In many applications, Young advises, these risks can be minimized by collecting downhole pressure and temperature information with downhole gauges. The gauges are installed on a carrier sub in the tubing string above or below the pump and use a ruggedized electric instrument line (a tubing-encapsulated cable) to communicate signals to the surface.
“Depending on the application, we might put a single gauge at the bottom of the well or deploy several to gather data from multiple points. Regardless, this technology provides visibility we previously did not have. That visibility can enable operators to get more from their artificial lift systems, including gas lift, progressing cavity pumps, beam pumps, electric submersible pumps and jet pumps.” Young reports. He says the data is available in real time, which “gives operators the ability to identify artificial lift systems that are either not performing or performing suboptimally so they can act to correct the issue.”
In addition to guiding optimization efforts, Young says the data can empower engineers to spot, diagnose and fix problems rapidly. Operators can maximize run life while reducing costs for the artificial lift system and well by protecting against problems such as:
- Over- or under-injection of the gas lift system;
- Compressor downtime;
- Pump off;
- Pump overheating;
- Excessive well drawdown;
- High or low flow rates;
- Dead heading or shut in; and
- Resonant vibration frequencies.
According to Young, this capability prevents unnecessary maintenance, downtime and interventions. “The days of maximizing production at any cost are out the window,” he reflects. “Now the goal is to maximize production at reduced costs and transfer the savings elsewhere in the company.”
The extra production and cost savings show up not only in individual wells but across fields and reservoirs, Young reports. He adds that the longer run times the real-time data enables often translate into fewer trips to site, which reduces safety risks and environmental impacts.
The gauges have been designed for permanent and semipermanent applications to widen the areas where they can provide benefits, Young mentions. Whether they are deployed in naturally flowing wells or ones on artificial lift, he says they deliver reliable and accurate data at an economic cost that makes them attractive in numerous applications. In some fields, the gauges are installed in a parent well and can help determine communication between the child wells on the pad.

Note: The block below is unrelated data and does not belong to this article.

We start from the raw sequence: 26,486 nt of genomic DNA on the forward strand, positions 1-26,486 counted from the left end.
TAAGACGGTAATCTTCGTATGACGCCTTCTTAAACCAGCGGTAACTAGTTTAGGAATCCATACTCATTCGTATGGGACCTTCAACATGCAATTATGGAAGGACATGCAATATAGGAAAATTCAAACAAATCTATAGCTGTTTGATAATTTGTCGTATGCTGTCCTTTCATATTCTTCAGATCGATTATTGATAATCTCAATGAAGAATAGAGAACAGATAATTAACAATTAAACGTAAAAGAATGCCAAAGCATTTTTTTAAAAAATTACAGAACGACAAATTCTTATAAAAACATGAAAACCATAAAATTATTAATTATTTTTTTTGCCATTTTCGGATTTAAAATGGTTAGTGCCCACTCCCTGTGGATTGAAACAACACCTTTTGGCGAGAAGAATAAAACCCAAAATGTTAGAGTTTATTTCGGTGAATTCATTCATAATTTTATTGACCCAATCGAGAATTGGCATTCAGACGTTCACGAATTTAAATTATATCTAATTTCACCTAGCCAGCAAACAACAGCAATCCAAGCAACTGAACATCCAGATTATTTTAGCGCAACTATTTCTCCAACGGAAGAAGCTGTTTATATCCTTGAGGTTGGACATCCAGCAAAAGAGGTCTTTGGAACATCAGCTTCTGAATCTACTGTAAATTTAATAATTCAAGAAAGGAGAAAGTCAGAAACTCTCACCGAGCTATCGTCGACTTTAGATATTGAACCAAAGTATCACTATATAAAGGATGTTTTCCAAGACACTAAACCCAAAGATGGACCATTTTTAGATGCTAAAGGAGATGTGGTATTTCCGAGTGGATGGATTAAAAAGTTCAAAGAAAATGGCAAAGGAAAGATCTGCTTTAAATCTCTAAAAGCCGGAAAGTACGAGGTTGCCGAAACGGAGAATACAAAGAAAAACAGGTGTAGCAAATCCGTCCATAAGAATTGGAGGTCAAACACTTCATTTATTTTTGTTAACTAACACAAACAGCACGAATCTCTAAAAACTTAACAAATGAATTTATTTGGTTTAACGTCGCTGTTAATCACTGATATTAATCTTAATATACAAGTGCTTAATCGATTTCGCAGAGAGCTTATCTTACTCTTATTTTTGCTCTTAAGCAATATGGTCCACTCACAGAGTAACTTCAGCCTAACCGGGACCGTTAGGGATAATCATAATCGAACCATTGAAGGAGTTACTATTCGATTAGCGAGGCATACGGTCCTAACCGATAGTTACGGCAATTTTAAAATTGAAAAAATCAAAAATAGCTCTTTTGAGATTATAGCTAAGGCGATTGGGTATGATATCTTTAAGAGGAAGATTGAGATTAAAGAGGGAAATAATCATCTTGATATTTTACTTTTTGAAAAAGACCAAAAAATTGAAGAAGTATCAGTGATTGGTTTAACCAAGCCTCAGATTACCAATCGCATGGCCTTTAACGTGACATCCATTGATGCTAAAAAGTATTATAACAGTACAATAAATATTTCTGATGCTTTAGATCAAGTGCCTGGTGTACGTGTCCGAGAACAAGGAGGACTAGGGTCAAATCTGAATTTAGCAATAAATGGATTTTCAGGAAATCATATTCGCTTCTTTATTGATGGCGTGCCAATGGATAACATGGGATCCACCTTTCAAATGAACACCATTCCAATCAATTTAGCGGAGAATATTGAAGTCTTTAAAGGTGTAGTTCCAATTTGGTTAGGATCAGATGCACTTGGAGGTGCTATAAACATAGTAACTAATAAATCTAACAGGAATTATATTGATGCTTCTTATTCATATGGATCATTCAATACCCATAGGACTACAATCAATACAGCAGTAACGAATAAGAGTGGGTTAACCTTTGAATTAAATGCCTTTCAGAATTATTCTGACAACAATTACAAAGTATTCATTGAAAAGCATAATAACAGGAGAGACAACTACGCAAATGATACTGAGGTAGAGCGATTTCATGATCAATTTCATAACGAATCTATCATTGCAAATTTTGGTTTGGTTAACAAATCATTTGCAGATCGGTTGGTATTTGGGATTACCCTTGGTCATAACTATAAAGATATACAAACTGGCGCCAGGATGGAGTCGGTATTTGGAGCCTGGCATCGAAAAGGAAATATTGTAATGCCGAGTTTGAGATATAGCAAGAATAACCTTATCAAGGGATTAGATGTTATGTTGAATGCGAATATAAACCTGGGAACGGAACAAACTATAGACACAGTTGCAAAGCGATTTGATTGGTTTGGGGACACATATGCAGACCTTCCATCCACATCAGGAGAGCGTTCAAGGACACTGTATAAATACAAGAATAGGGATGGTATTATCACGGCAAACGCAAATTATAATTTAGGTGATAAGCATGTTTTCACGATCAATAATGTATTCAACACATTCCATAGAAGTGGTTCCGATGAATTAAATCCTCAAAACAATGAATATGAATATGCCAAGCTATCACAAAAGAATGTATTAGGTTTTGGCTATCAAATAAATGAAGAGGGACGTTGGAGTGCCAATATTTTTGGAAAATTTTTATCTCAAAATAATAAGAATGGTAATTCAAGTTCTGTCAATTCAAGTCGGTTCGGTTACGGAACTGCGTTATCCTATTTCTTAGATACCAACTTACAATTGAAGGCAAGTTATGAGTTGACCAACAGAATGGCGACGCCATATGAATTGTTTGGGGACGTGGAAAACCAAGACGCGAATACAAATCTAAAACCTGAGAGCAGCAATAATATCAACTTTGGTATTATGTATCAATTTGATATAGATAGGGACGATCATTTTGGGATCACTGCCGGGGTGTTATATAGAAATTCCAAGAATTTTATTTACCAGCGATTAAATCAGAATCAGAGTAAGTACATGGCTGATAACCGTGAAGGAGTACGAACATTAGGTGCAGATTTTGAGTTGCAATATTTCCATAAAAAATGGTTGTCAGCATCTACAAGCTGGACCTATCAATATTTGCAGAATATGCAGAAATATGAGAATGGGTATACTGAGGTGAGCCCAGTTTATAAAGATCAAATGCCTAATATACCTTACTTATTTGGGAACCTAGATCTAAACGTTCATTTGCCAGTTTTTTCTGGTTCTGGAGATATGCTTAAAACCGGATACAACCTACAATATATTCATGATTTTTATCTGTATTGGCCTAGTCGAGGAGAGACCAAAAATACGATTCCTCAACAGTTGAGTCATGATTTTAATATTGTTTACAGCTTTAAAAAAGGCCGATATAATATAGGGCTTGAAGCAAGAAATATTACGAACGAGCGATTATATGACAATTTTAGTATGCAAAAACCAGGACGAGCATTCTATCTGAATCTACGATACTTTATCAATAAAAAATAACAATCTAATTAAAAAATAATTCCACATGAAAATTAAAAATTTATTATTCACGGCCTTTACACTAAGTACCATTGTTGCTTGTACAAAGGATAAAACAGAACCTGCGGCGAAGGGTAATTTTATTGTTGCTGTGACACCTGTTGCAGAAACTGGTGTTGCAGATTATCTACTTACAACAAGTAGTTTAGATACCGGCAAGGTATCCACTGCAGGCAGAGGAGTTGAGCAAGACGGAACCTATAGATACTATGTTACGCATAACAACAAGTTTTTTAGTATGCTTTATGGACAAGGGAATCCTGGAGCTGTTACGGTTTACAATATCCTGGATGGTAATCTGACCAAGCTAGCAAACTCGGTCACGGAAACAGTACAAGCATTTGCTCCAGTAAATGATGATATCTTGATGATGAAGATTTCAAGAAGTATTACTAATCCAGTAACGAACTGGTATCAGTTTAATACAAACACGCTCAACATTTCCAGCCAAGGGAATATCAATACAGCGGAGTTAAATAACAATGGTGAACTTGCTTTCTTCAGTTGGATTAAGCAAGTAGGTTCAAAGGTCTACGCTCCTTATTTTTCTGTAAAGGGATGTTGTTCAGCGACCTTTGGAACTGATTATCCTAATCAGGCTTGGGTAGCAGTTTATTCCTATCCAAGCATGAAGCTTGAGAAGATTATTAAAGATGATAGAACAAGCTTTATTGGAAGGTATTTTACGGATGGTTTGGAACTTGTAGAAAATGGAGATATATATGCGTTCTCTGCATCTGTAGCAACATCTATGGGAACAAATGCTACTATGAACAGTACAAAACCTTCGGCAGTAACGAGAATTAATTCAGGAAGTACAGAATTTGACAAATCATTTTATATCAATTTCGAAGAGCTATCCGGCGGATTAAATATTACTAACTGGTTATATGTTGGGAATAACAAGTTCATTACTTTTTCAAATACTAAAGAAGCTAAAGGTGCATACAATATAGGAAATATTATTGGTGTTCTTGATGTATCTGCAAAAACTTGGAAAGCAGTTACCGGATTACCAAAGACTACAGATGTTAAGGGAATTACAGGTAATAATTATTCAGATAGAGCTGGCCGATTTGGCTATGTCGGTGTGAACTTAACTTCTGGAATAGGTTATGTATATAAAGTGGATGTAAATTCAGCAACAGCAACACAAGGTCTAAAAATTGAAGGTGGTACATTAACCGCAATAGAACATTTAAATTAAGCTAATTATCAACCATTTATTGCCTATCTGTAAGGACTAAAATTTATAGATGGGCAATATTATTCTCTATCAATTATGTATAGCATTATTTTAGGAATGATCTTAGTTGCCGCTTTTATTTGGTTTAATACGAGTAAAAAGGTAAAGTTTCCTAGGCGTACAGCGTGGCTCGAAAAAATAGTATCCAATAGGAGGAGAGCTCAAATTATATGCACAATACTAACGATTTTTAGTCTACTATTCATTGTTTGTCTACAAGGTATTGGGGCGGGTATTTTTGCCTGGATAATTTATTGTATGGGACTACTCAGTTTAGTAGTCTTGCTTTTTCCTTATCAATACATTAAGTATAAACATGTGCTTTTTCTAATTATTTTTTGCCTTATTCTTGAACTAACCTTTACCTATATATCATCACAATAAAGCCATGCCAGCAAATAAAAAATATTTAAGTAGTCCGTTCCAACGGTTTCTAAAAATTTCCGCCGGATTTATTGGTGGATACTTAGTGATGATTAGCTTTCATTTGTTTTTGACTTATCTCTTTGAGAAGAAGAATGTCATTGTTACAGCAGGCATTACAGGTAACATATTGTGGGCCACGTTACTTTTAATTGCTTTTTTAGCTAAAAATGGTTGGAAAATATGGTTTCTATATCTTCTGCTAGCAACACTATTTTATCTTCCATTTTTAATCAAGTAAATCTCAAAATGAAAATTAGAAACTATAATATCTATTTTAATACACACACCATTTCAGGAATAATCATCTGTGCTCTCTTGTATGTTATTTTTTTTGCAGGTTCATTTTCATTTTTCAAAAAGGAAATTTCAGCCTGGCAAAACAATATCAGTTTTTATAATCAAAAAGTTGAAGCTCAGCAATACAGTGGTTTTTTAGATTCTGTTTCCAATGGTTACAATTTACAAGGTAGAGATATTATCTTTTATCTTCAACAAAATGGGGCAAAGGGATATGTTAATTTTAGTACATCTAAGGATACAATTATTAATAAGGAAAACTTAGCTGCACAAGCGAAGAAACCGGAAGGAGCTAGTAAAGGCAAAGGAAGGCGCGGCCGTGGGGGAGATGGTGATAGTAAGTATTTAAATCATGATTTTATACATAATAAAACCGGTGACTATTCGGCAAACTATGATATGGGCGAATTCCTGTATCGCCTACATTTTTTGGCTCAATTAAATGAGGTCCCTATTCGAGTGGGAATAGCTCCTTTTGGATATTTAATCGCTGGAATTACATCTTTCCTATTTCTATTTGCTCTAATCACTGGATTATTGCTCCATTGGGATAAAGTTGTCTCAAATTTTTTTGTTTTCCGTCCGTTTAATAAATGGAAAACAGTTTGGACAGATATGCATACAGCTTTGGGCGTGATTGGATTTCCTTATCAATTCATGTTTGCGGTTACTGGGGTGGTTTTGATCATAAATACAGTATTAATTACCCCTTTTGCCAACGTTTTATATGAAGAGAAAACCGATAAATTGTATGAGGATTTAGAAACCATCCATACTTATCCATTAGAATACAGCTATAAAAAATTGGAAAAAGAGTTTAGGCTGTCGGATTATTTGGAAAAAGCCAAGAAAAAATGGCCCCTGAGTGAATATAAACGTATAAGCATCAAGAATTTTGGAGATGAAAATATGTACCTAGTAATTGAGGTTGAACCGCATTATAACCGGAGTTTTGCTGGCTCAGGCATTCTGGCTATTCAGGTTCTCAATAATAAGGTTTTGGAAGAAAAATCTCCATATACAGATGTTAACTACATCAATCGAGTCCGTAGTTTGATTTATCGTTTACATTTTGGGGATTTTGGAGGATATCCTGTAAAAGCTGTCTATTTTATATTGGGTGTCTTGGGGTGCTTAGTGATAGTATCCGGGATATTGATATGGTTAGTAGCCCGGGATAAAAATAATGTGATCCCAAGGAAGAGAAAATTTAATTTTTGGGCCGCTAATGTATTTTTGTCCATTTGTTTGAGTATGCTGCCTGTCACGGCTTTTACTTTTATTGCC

The gauges’ universal design allows for their use with any gas lift system or controller, Young assures. The associated software automatically alerts appropriate users if parameters exceed a specified range, eliminating the need for continuous monitoring, he says, adding that the rugged design ensures data gets collected even in high temperature and harsh well conditions.
Critical data is transmitted to surface with output via Modbus to the controller and to the operator’s SCADA system for analysis 24/7 anywhere on the globe, Young describes. “With a ruggedized tablet or smartphone, the engineer may not even need to leave his truck,” he says.
Monitoring Rod Rotation
By distributing surface wear across a rod rather than allowing it to be concentrated on one side, rod rotators have proven to be a powerful countermeasure against premature rod failure, says Brandon Furr, product line manager at ChampionX. However, he acknowledges, the rods’ rotation can be so gradual as to make it difficult to confirm proper rotation.
Citing reports from U.S. operators, ChampionX estimates that more than 30% of rod rotators fail to function correctly. When these failures go unnoticed, operators face preventable nonproductive time and equipment repairs, Furr warns. That expensive situation is all too common because pumpers usually must watch a rod string for several strokes to verify the rotator is working, a time-consuming task.
“We saw the need and knew we had to put together a solution,” Furr relates. “We developed criteria to ensure it would be economical and widely applicable.”
Ultimately, the company has introduced a wireless rod rotator sensor that spends most of its time asleep but activates every 15-30 minutes to check and report the rotator’s health. Furr says this approach lets the sensor provide a three-year battery life, minimizing replacement frequency.
Installing or replacing a sensor is simple and fast, he describes. The pumper merely needs to clamp or tie the sensor to the polished rod and perform minor commissioning for it to begin verifying that the rod rotator is working, Furr details. He says the sensor immediately saves time by freeing the pumper from any need to periodically confirm rod rotation. Instead, the sensor alerts users in the event of a problem, allowing them to take immediate action.
Considering all formats in the industry, ChampionX designed the sensor to work with all rod rotators, all RTUs, and any SCADA application, Furr says. The device often delivers almost immediate returns, he reports, explaining that it significantly decreases nonproductive time and service costs.